Near the start of the race we're in 29,000th place.
We had a strong finish with these super men at just under 3 hours.  For comparison, the ultra runners top man finished in 35 minutes and super woman in 40 minutes.

 Yep, 50,000 participants.
 This guy looks like a lot of cruisers we know.   Did he teleport here from the South Pacific? Or get ship wrecked here?
Girls in front of us get a snap with some boys with only gold glitter and angle wings for a costume.  You may not want to zoom in here��

On the water in San Francisco

Dave raced aboard an iconic one design Knarr on Saturday.  Three races at the Berkley circle then a wet beat back to Golden Gate Yacht club with westerly wind blasting through the slot.  Borrowed this photo from the internet of the Krarr fleet sailing in San Francisco Bay.

Plenty of sailing on other peoples boats now that I broke down and bought some foul weather gear... we've never needed any aboard our Chris White pilot house catamaran 'LightSpeed'... including last summers sail through Alaska.   A few outings on a J105, a test sail on a Colgate 26 and a Wednesday race aboard a one design Folk boat.

Sunday, May 10, 2015

Cruising sailors have the best friends in the world.

Mothers Day, 2015

As continuous travelers we meet the most amazing people... and then, far too soon, we move on tacking in different directions.     The only constant is change, friends and family always in our wake, new adventures on the horizon.

After 9+ years on the go, we were ready to drop anchor and reconnect with family, become active in a local community, plant a garden and recharge the cruising kitty.  At first we thought we'd sell the boat and build something, the mere idea of a grand change was seductive, lots of ideas, but nothing that stuck.  More reflection revealed that we're probably acutely infected with wanderlust and boat people for life, so why sell what we love?

Living in Alameda (East San Francisco Bay) is really nice, similar to Seattle in summer. Lots of sun, not too much heat.  Alameda is an island, so that a natural fit.  The community is really just one big neighborhood and bike friendly.  We've joined an outdoor community pool, so between living on the boat, on a island, and swimming several times a week, it sort of like cruising.  A few miles down the beach from our Marina is one of the better kite boarding beaches, the island of Alameda pretty much has it all.   We feel lucky to be here.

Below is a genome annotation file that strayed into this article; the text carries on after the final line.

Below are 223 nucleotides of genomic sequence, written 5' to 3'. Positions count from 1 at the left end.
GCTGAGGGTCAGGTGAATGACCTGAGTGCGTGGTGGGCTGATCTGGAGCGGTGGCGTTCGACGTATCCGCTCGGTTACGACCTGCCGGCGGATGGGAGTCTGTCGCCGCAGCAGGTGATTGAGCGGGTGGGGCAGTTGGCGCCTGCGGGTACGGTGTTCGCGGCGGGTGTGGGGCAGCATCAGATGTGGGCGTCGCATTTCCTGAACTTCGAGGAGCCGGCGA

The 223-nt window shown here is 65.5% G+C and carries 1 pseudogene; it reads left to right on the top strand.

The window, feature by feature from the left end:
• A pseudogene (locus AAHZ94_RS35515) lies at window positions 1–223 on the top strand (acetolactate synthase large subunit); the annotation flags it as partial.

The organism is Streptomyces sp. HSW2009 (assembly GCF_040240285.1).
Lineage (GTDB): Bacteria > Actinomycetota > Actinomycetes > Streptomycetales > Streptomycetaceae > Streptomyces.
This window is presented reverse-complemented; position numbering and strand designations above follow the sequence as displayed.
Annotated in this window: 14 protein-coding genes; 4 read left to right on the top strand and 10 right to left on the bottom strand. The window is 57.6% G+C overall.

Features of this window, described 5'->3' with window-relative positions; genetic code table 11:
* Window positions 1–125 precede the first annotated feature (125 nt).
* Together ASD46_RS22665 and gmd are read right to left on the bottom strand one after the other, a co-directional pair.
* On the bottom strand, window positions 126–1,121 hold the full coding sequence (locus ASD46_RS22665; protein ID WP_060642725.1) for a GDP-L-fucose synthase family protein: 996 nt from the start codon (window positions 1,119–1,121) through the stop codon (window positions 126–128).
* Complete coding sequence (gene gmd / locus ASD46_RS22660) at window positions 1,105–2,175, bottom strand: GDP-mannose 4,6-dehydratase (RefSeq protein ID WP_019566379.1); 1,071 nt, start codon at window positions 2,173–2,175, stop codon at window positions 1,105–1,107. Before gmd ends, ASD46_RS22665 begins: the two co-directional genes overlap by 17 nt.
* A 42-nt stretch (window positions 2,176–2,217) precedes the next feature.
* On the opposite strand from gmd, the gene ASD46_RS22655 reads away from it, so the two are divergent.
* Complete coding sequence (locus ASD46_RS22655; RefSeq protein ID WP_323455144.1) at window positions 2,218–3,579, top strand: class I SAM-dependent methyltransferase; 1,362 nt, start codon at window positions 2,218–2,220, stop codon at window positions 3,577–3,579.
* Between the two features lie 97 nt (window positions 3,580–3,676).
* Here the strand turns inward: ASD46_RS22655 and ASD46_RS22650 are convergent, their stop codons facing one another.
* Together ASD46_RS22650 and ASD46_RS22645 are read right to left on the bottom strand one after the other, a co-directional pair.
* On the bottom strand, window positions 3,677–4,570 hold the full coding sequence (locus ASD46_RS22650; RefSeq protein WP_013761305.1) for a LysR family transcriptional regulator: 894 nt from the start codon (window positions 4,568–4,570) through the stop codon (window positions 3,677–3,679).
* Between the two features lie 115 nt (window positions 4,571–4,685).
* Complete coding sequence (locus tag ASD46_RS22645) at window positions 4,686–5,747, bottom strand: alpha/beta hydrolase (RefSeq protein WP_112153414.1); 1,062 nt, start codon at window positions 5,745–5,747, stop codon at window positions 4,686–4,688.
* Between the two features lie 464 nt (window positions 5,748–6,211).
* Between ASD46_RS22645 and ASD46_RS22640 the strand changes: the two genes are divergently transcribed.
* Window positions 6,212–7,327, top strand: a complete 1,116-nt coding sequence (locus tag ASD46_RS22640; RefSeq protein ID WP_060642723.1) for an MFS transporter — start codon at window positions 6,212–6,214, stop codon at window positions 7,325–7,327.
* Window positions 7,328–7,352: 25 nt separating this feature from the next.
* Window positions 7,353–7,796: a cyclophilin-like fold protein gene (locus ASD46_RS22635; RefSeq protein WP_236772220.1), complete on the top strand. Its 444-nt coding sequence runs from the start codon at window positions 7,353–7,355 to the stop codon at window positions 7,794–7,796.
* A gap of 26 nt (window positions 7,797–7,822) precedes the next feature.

Last week I really put down roots.  Our marina offers garden plots to live-aboards, so we're fulfilling a long held desire to get some dirt under our finger nails and grow some amazing organic vegetables.

We're in transition, but keeping close to our new roots at least until fall harvest...


Garden plot had gone fallow for 3+ years.

 I excavated down 16" then screened all the soil to remove roots and rocks.  Then with laid chicken wire horizontally to prevent moles and ground squires from burrowing under the fence and feasting on all the organic goodness.

Next was some drip irrigation tubing burred in the sub soil.  The idea was to water the plants at their roots to save water from evaporation.   California has huge water problems, so were doing our part.

Perimeter fence is in and I'm now adding the third round of soil amendments to the silty sandy fill dredged from the bay, soil amendments were added to increase water retention and provide plant nutrients. 

 Just a few minutes from the garden is Ploughshares Nursery and the the manager Eric provided lots helpful advice.

 Picking out the plants was the equivalent of shopping for boat bling, but way cheaper.  I think I already need a 3' bigger garden!
 Plants are in!  Strawberries on the left, garlic, onions, lettuce, broccoli and cucumber on the top.  kale and spaghetti squash in the middle, Beets on the bottom.  To the right are tomatoes.  Not pictured, Rhubarb, pole beans and hot peppers. Wish I had more room!

First taste of the fruits of my labors.  To promote root growth and more abundant harvest later in the year, I pinched off  (most) all the flowers, so my plants can focus on root growth over fruit growth... 

Roots are down.

Saturday, April 04, 2015

Happy Birthday Kathy!

 Chocolate cover strawberry cake.
 I think she was surprised.
Halfway through a 20+ mile bike ride to the Golden Gate Park.  We took our bikes on the ferry from Alameda and rode out to the Golden gate, then to Golden gate park, then to a Greek place for lunch then down Market street to the ferry building for afternoon coffee.  A great day exploring the city and getting lots exercise.

Tuesday, March 17, 2015

Vanuatu needs your help

March 17, 2015

This past week the tiny island nation of Vanuatu was devastated by Cyclone 'Pam'.